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Q. My wife and I recently broke our lease after a job change that required a move. Our landlord informed us that there would be an $800 fee involved and that we would be responsible for the rent until a new tenant started paying it. We actually had an acquaintance willing to take over the lease.
After having paid the $800 fee, the landlord failed to acknowledge our proposed tenant's calls requesting a showing of the apartment and instead listed the apartment for $650 per month more than our current rent. They also advertised it as a two bedroom (we had installed a wall at our own expense) and advertised that the apartment would undergo a significant renovation before the next tenant moves in.
Why should we be responsible for the rent if the landlord rejected an offer to take over the lease on the same terms we currently have? Also, shouldn’t they have to compensate us for raising the rent since we put the wall in?
A. There are quite a few individual issues that need to be addressed here. Let’s start with the easiest one--the wall. When a tenant makes an improvement to a property, pursuant to a typical residential lease, that improvement must stay with the property and the landlord has no obligation to compensate the tenant for it. Further, if the tenant made the improvement without the explicit authorization of the landlord, the tenant can actually even be charged to return the premises to its original condition.
With regard to the $800 fee, it would be important to know what this fee was buying you. Was an agreement signed stating the terms of the arrangement? It clearly didn’t provide you with the right to simply terminate the lease, because you are still obligated to pay rent. But did it obligate the landlord to advertise the apartment to find a new tenant? Was it intended to cover administrative expenses related to signing a new lease? If it was the latter, you should not have agreed to pay that before a new lease was actually signed.
The landlord’s renovations are the most difficult to address. As a starting point, the landlord has the right to charge whatever rent he wishes of the tenant if that tenant signs a new lease and you are released from your obligations either because an early termination agreement is entered into or because the new lease began after the natural end of your lease. However, so long as you are paying rent you have legal possession of the apartment and the landlord had no right to enter the apartment and begin the work without your permission. This may be the best angle to approach the landlord with now. You may be able to use their actions as leverage to reopen negotiations. Perhaps you can suggest that you will agree to allow them unfettered access to the apartment if you reach an early termination agreement that releases you of your obligations as of a certain date.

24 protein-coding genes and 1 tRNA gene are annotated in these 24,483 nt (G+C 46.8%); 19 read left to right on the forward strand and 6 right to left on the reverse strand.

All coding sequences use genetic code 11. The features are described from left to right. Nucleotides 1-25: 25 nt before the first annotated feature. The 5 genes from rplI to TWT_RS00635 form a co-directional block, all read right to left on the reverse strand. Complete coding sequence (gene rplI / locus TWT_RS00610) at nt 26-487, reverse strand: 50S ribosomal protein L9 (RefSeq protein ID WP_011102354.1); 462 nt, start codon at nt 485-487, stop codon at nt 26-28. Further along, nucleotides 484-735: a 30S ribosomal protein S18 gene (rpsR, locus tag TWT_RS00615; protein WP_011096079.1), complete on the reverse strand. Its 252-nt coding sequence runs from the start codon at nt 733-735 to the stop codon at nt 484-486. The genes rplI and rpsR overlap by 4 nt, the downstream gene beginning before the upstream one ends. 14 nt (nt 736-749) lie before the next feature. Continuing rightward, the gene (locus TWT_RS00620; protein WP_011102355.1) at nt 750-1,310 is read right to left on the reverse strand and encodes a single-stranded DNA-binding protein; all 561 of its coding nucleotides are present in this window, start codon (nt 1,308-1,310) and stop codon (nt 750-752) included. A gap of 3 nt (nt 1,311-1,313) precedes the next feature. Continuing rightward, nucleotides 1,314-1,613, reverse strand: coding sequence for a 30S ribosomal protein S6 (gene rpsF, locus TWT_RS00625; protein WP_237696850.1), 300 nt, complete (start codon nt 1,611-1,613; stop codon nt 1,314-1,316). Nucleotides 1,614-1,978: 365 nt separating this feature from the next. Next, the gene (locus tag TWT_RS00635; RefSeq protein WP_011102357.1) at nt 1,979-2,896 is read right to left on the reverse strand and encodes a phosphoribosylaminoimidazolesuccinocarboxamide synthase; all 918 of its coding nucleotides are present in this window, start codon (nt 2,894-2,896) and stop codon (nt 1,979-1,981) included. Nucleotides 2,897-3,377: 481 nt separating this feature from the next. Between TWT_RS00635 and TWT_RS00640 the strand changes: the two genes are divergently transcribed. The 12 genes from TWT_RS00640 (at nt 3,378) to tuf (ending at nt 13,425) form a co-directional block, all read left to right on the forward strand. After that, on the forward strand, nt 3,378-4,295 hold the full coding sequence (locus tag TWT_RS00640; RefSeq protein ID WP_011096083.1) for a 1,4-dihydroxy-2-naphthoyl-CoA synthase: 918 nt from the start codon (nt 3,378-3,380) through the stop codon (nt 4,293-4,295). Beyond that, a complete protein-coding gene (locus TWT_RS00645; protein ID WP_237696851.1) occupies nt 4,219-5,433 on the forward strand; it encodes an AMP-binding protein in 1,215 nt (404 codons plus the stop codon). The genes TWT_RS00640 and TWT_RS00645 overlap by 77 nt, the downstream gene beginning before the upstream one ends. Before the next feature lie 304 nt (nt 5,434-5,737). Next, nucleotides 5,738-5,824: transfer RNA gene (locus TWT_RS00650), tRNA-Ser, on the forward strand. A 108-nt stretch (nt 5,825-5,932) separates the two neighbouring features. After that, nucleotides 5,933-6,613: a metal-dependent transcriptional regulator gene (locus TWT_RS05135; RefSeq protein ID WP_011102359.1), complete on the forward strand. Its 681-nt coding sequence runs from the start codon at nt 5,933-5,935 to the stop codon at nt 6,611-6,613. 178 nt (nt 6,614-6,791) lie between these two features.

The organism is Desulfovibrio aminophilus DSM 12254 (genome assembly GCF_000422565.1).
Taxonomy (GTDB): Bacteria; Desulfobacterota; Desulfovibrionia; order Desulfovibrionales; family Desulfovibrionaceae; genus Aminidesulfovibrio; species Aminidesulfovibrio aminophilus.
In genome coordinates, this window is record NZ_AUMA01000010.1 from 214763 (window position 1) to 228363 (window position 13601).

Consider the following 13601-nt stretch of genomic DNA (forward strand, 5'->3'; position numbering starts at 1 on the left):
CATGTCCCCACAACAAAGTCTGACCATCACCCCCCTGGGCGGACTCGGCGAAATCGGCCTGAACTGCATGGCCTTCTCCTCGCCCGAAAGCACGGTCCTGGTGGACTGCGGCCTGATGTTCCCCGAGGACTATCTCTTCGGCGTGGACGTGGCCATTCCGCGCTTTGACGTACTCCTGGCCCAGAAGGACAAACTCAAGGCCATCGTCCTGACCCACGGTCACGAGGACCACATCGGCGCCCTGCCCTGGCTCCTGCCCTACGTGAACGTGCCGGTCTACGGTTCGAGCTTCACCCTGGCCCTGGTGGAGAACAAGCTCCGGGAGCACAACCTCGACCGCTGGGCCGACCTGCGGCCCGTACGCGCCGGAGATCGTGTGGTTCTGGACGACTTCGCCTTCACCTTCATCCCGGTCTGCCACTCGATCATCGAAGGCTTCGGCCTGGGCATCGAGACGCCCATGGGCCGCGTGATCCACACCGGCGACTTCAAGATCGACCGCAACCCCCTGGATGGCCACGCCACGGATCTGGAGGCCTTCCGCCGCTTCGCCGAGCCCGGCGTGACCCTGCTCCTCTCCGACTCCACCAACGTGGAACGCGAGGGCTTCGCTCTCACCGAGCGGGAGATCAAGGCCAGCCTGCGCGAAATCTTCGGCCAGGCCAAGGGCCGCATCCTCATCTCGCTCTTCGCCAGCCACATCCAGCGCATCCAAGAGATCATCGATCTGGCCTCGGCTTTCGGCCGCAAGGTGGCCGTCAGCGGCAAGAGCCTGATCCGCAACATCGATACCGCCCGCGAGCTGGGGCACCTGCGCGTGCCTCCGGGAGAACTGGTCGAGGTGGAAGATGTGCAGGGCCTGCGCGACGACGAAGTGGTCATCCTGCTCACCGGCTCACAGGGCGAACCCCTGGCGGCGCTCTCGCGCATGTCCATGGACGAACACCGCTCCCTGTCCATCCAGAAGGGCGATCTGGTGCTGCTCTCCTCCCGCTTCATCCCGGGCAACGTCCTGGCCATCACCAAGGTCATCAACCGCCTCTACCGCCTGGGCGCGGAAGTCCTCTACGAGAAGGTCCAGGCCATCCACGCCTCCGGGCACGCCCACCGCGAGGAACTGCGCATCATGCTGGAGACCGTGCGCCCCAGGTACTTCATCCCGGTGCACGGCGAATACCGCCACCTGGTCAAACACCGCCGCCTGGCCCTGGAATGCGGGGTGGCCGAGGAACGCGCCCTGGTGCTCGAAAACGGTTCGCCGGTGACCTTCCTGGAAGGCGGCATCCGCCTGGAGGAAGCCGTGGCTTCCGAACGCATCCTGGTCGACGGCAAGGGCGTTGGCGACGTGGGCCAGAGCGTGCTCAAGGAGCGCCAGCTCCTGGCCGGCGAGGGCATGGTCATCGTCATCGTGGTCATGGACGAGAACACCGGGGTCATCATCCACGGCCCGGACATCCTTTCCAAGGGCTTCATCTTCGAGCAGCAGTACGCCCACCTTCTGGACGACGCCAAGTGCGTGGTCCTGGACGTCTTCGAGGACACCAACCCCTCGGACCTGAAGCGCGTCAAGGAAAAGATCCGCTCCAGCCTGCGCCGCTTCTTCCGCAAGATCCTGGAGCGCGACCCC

Lastly, we need to address the proposed tenant whom wanted to take over your lease. In New York, a tenant (such as you) has the right to sublet an apartment in so far as that the landlord cannot “unreasonably” refuse a request to sublet. However, strict rules must be followed. The tenant must meet the landlord’s qualifications to rent the apartment and sign a lease.
It sounds as though your prospective tenant only called to view the apartment and it was not the landlord’s obligation to arrange that. If you wished to sublet, it is your obligation to find the tenant, submit the application, to the landlord, and facilitate the signing of a sublet agreement. Further, it’s important to remember that when you sublet, you are not “breaking the lease” but rather remain obligated if the sub-tenant were to default on their sublease. At the end of your lease terms, the sublease ends, and if the parties agree, the subtenant can enter into a normal lease with the landlord moving forward.
At this point you have little leverage because you’re paying rent and have vacated the apartment. Your best option is to contact the landlord or management company insisting that they immediately cease their renovation project and return the apartment to a livable condition. Of course they will not wish to do so which may create the leverage you need to open up a discussion about a lease termination. You may wish to engage an attorney to have this conversation on your behalf. Alternatively, or in conjunction with the previous strategy, you could engage a broker to list the apartment for rent to find a prospective tenant for you to present to the landlord. The broker could be paid by you or the new tenant.
Mike Akerly is a New York City real estate attorney, landlord, and real estate broker. He is also the publisher of the Greenwich Village blog VillageConfidential.
Note: The information provided here is for informational purposes only. It should not be construed as legal advice and cannot substitute for the advice of a licensed professional applying their specialized knowledge to the particular circumstances of your case.